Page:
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Regulating NOx and SO2 Emissions in Atlanta

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Author Info

  • Muller Nicholas

    ()
    (Middlebury College)

  • Tong Daniel

    ()
    (U.S. Environmental Protection Agency)

  • Mendelsohn Robert

    ()
    (Yale University)

Abstract

Through a series of experiments, we measure the marginal damage of emissions near Atlanta using a sophisticated integrated assessment model. The marginal damages of sulfur dioxide (SO2) are driven by proximity to downtown Atlanta; emissions produced closer to the city lead to higher exposures and therefore damages.The spatial pattern in damages from nitrogen oxide (NOx) emissions are more complex because of the powerful role of atmospheric chemistry. NOx emissions from ground-level sources in downtown Atlanta reduce aggregate exposures to both the tropospheric ozone as well as small particulates. In contrast, NOx discharges in suburban or rural areas lead to higher exposures and damages from both pollutants. These findings raise questions about the current policy of treating all NOx and SOx emissions as though they are alike.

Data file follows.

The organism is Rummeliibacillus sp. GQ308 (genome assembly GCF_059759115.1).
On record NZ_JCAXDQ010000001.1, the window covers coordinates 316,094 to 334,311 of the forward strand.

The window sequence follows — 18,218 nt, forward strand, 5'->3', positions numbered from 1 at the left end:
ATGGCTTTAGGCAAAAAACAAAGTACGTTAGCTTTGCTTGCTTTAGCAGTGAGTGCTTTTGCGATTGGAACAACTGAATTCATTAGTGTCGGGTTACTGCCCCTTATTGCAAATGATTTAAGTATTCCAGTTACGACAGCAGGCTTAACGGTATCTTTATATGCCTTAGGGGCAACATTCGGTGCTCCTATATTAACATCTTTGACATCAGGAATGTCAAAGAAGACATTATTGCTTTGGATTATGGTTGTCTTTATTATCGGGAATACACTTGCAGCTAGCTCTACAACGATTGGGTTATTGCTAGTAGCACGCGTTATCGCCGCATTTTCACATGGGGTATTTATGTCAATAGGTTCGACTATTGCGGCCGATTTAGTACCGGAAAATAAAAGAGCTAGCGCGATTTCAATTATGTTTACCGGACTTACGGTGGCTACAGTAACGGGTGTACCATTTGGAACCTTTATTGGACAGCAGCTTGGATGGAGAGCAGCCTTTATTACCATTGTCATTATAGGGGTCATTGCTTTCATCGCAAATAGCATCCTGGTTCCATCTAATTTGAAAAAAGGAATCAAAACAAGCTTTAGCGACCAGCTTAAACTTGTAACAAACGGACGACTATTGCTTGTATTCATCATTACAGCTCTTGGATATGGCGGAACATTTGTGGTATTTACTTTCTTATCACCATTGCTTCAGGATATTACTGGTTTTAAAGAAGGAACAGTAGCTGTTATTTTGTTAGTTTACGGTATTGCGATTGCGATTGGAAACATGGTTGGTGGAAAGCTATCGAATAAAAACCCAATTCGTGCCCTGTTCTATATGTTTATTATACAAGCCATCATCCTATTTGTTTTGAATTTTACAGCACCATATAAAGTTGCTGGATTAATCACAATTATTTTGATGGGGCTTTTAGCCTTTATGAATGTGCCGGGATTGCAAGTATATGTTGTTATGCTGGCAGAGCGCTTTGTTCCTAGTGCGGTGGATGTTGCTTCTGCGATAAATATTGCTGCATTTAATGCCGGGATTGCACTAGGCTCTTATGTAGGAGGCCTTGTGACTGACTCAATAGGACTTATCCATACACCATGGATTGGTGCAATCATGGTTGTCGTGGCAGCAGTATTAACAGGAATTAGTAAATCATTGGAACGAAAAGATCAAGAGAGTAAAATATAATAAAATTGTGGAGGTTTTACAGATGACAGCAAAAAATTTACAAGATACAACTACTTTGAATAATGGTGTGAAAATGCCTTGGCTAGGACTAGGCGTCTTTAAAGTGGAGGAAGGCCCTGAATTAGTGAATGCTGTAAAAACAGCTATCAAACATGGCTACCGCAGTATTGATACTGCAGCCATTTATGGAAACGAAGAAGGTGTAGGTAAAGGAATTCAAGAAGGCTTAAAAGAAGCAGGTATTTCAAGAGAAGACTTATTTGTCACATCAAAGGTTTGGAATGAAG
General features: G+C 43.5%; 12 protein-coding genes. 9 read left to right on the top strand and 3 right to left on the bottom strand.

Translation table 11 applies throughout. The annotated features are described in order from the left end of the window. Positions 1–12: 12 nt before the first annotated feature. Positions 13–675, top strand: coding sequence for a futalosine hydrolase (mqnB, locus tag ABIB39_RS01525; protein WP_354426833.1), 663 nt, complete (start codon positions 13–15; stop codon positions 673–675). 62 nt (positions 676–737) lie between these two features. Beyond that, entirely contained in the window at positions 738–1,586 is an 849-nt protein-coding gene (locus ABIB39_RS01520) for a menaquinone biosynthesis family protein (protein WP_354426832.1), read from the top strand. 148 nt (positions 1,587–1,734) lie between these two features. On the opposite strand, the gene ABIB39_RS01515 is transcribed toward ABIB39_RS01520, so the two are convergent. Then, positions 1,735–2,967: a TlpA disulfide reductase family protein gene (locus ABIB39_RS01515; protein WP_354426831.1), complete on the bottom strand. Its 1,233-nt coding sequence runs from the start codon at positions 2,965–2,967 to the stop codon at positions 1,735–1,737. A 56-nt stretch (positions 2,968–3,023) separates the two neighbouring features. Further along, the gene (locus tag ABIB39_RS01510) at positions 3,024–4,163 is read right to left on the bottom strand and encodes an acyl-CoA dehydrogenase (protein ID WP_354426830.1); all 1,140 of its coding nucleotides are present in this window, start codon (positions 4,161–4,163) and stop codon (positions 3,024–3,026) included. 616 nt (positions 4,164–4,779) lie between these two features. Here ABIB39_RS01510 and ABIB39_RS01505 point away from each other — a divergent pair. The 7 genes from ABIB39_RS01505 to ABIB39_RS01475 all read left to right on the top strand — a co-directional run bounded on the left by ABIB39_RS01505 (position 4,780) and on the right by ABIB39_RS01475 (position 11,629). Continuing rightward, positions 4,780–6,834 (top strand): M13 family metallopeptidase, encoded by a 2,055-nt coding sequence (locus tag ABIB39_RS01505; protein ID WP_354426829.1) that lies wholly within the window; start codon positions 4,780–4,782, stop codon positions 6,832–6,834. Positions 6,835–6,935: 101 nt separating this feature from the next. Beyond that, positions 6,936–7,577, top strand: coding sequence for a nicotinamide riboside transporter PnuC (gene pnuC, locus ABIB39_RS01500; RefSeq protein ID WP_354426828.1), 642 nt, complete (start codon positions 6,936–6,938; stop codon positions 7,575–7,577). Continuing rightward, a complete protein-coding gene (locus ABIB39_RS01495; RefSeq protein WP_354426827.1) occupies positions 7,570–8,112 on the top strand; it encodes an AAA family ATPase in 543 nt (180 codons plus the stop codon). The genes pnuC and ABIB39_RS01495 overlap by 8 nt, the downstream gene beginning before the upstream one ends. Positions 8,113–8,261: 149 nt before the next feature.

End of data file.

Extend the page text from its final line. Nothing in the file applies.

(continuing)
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File URL: http://www.degruyter.com/view/j/bejeap.2009.9.2/bejeap.2009.9.2.1954/bejeap.2009.9.2.1954.xml?format=INT
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Bibliographic Info

Article provided by De Gruyter in its journal The B.E. Journal of Economic Analysis & Policy.

Volume (Year): 9 (2009)
Issue (Month): 2 (March)
Pages: 1-32

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Handle: RePEc:bpj:bejeap:v:9:y:2009:i:2:n:3

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Web page: http://www.degruyter.com

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Cited by:
  1. Muller, Nicholas Z., 2012. "The design of optimal climate policy with air pollution co-benefits," Resource and Energy Economics, Elsevier, vol. 34(4), pages 696-722.

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